Jasper women get Shoe Boxes for Kids site up and running
by David Lazenby
May 13, 2011 | 3505 views | 0 0 comments | 12 12 recommendations | email to a friend | print
Chelsey South displays a box of items recently donated to the Jasper chapter of , an organization seeking supplies for the youngest victims of the April 27 tornadoes. South and her sister-in-law started the local chapter of the non-profit outfit. Photo by: David Lazenby
Chelsey South displays a box of items recently donated to the Jasper chapter of , an organization seeking supplies for the youngest victims of the April 27 tornadoes. South and her sister-in-law started the local chapter of the non-profit outfit. Photo by: David Lazenby
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A duo of Jasper women are working in Walker County to help a new non-profit organization with the sole purpose of aiding the youngest victims of Alabama’s devastating tornados.

Chasidy Estes and Chelsey South are sisters-in-law who have set up a local drop-off site for Shoe Boxes for Kids in Jasper in a suite of The Place Too plaza at 52 North Walston Bridge Road.

Estes said, “We are gathering shoe boxes filled with coloring books, crayons, puzzles, card games, small stuffed animals, tooth brushes, toothpaste, stickers, bug spray and anything that a child would need or enjoy playing with.”

Estes said the items will be collected locally “as long as there is a need.”

Currently, the collection is to benefit children of Alabama. However, if the effort takes off, Estes said the donations may be used to help children of other states affected by the tornadoes of April 27.

“We love children and we just want to take their minds off everything that has happened and all the devastation they’ve been put through,” Estes said. “We’d like to make them smile — and make them forget — even if it’s just for a few minutes.”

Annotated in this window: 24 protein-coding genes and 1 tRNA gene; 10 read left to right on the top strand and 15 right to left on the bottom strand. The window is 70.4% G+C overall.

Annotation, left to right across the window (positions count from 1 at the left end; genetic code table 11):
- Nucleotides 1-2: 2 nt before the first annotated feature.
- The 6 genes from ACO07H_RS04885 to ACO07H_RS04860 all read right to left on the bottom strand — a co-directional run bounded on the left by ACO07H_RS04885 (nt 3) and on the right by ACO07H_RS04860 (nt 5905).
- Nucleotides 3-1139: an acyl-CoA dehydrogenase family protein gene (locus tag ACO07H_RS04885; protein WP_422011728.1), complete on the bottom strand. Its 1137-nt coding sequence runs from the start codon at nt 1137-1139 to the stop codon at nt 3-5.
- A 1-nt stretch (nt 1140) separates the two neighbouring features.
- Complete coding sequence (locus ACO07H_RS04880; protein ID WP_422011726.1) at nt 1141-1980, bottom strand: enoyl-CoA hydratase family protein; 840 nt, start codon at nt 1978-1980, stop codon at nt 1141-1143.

Estes got involved with Shoe Boxes for Kids after one of its founders contacted her about starting a chapter in Jasper. Since then, Estes and South have gotten their children involved in the effort.

“The kids have wanted to help,” South said.

Estes said the program is a great way to teach children about philanthropy. She said kids are being encouraged to draw a picture or write a note for the recipient of the shoe box they donate.

Estes added that area attorney Albert D. Legg III contributed to the organization by providing the facility used as a collection site for Shoe Boxes for Kids. Estes said the drop-off location is behind the former Wesley Goodson auto dealership.

“He was very generous in allowing us to be right here,” Estes said.

Legg said he was pleased to have an opportunity to do something for the tornado victims.

“Hopefully that’s my way of helping some of the people out there with some of this tragedy that’s going on,” said Legg, who was a victim of the early morning storms that hit Jasper last month. His downtown office building was severely damaged by the storm’s winds that blew down a tree onto his home.

Estes said Quality Signs also contributed to the cause by donating a banner used at the facility.

South said the local organizers of Shoe Boxes for Kids are looking forward to making their first delivery. First, they said they want to wait until they have a sufficient number of boxes to give away.

“We don’t want to go out to a community that has a bunch of kids and only help a few of them,” South said.

On Thursday Estes and South were visited by the creators of the organization, Kristy Smith and Stephanie Jenkins, two friends who first met while attending University of Montevallo.

Jenkins, a resident of Alabaster, recalled how she got the idea for the project while watching local news about donations collected for storm victims.

She said, “It hit me like a ton of bricks that all the adults have supplies being given to them, but the kids ...”

Smith, a Pelham resident who created the Shoe Boxes for Kids logo and set up a page about the organization on the social networking website Facebook, said the non-profit group launched on Tuesday has hit the ground running.

“It has been great,” she said.

Items are being accepted at the drop-off site Monday through Saturday from 9 a.m. to 6 p.m. Also, individuals interested in taking part in the program may contact Estes by calling 205-717-8071.